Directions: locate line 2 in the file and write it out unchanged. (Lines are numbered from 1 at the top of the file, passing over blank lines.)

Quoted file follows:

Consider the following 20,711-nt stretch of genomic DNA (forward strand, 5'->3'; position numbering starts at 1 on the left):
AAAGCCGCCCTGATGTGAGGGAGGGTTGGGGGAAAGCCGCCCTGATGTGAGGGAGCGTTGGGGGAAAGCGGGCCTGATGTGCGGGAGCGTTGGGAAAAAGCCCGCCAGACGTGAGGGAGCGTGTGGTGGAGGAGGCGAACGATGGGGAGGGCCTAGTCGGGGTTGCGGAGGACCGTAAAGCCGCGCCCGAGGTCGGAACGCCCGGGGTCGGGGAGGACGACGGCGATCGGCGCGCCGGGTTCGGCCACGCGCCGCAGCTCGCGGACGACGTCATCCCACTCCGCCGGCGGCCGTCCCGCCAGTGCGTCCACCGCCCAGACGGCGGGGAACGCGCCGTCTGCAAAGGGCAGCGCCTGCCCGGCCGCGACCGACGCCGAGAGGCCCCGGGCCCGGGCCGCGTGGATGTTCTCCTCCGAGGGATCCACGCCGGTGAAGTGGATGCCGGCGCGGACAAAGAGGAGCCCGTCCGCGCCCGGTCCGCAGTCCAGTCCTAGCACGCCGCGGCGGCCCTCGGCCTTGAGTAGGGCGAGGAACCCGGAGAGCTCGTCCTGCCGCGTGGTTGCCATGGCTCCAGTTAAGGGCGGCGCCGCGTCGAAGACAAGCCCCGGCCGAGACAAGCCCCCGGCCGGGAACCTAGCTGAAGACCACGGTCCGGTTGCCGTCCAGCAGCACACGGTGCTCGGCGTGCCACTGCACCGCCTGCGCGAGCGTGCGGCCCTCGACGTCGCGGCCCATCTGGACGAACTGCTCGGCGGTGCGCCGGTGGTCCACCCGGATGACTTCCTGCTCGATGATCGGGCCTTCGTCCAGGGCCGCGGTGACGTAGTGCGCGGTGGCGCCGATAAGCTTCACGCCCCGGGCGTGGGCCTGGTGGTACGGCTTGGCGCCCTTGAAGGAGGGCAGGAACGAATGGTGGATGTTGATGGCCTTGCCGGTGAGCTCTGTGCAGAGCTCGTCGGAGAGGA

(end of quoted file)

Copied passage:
AAAGCCGCCCTGATGTGAGGGAGGGTTGGGGGAAAGCCGCCCTGATGTGAGGGAGCGTTGGGGGAAAGCGGGCCTGATGTGCGGGAGCGTTGGGAAAAAGCCCGCCAGACGTGAGGGAGCGTGTGGTGGAGGAGGCGAACGATGGGGAGGGCCTAGTCGGGGTTGCGGAGGACCGTAAAGCCGCGCCCGAGGTCGGAACGCCCGGGGTCGGGGAGGACGACGGCGATCGGCGCGCCGGGTTCGGCCACGCGCCGCAGCTCGCGGACGACGTCATCCCACTCCGCCGGCGGCCGTCCCGCCAGTGCGTCCACCGCCCAGACGGCGGGGAACGCGCCGTCTGCAAAGGGCAGCGCCTGCCCGGCCGCGACCGACGCCGAGAGGCCCCGGGCCCGGGCCGCGTGGATGTTCTCCTCCGAGGGATCCACGCCGGTGAAGTGGATGCCGGCGCGGACAAAGAGGAGCCCGTCCGCGCCCGGTCCGCAGTCCAGTCCTAGCACGCCGCGGCGGCCCTCGGCCTTGAGTAGGGCGAGGAACCCGGAGAGCTCGTCCTGCCGCGTGGTTGCCATGGCTCCAGTTAAGGGCGGCGCCGCGTCGAAGACAAGCCCCGGCCGAGACAAGCCCCCGGCCGGGAACCTAGCTGAAGACCACGGTCCGGTTGCCGTCCAGCAGCACACGGTGCTCGGCGTGCCACTGCACCGCCTGCGCGAGCGTGCGGCCCTCGACGTCGCGGCCCATCTGGACGAACTGCTCGGCGGTGCGCCGGTGGTCCACCCGGATGACTTCCTGCTCGATGATCGGGCCTTCGTCCAGGGCCGCGGTGACGTAGTGCGCGGTGGCGCCGATAAGCTTCACGCCCCGGGCGTGGGCCTGGTGGTACGGCTTGGCGCCCTTGAAGGAGGGCAGGAACGAATGGTGGATGTTGATGGCCTTGCCGGTGAGCTCTGTGCAGAGCTCGTCGGAGAGGA